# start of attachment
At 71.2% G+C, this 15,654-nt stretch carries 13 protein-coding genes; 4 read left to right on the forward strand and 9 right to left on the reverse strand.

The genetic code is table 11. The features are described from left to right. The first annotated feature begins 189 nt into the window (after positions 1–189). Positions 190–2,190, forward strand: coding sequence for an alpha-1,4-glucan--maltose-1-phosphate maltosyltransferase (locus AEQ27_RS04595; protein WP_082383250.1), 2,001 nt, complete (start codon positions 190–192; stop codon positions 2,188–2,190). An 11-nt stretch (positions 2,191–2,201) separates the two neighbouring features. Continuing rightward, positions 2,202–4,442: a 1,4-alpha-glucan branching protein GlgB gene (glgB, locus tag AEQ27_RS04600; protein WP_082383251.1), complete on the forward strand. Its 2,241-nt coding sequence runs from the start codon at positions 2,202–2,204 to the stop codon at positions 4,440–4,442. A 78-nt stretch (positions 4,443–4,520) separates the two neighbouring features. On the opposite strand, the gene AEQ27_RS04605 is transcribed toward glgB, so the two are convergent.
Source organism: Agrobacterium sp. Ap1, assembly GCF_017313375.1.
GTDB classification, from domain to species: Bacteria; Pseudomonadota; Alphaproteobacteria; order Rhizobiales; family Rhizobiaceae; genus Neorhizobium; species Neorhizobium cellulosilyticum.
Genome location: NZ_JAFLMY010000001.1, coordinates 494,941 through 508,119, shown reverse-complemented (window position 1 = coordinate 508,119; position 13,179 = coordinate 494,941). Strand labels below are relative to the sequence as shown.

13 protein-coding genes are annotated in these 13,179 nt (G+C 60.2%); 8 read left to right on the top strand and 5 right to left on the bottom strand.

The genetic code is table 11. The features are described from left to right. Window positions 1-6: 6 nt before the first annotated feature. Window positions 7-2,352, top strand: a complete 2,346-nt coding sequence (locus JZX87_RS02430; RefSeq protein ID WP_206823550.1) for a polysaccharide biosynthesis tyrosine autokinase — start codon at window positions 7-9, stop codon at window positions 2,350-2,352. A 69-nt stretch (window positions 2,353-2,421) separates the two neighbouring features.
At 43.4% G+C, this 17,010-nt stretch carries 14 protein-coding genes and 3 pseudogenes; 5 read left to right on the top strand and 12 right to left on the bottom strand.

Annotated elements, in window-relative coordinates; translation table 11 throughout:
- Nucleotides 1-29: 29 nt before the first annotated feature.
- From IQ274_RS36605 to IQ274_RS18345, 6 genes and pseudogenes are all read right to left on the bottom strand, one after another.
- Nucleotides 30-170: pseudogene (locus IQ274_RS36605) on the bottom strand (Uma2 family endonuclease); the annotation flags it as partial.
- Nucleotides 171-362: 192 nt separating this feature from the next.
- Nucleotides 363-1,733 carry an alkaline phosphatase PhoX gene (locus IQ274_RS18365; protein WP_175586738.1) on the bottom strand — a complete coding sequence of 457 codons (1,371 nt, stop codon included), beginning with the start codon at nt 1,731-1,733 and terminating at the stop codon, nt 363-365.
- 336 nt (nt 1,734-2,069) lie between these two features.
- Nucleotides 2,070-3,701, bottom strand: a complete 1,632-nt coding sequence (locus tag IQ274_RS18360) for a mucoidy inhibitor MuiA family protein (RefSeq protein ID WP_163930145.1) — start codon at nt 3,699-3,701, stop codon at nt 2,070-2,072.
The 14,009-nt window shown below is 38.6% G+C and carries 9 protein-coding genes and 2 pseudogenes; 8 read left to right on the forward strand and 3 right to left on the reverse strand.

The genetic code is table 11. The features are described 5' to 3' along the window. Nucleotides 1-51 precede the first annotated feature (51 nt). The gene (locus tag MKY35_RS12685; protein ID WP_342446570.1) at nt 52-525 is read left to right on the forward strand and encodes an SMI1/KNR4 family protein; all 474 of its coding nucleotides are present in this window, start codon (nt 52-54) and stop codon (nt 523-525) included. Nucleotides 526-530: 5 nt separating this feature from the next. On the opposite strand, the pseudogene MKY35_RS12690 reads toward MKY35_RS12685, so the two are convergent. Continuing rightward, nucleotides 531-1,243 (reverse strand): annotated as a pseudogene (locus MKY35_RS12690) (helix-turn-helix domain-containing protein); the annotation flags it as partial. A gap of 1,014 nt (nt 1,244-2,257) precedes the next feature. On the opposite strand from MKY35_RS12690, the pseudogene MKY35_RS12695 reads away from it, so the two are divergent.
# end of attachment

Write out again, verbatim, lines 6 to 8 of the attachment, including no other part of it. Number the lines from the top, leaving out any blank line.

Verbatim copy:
13 protein-coding genes are annotated in these 13,179 nt (G+C 60.2%); 8 read left to right on the top strand and 5 right to left on the bottom strand.

The genetic code is table 11. The features are described from left to right. Window positions 1-6: 6 nt before the first annotated feature. Window positions 7-2,352, top strand: a complete 2,346-nt coding sequence (locus JZX87_RS02430; RefSeq protein ID WP_206823550.1) for a polysaccharide biosynthesis tyrosine autokinase — start codon at window positions 7-9, stop codon at window positions 2,350-2,352. A 69-nt stretch (window positions 2,353-2,421) separates the two neighbouring features.
At 43.4% G+C, this 17,010-nt stretch carries 14 protein-coding genes and 3 pseudogenes; 5 read left to right on the top strand and 12 right to left on the bottom strand.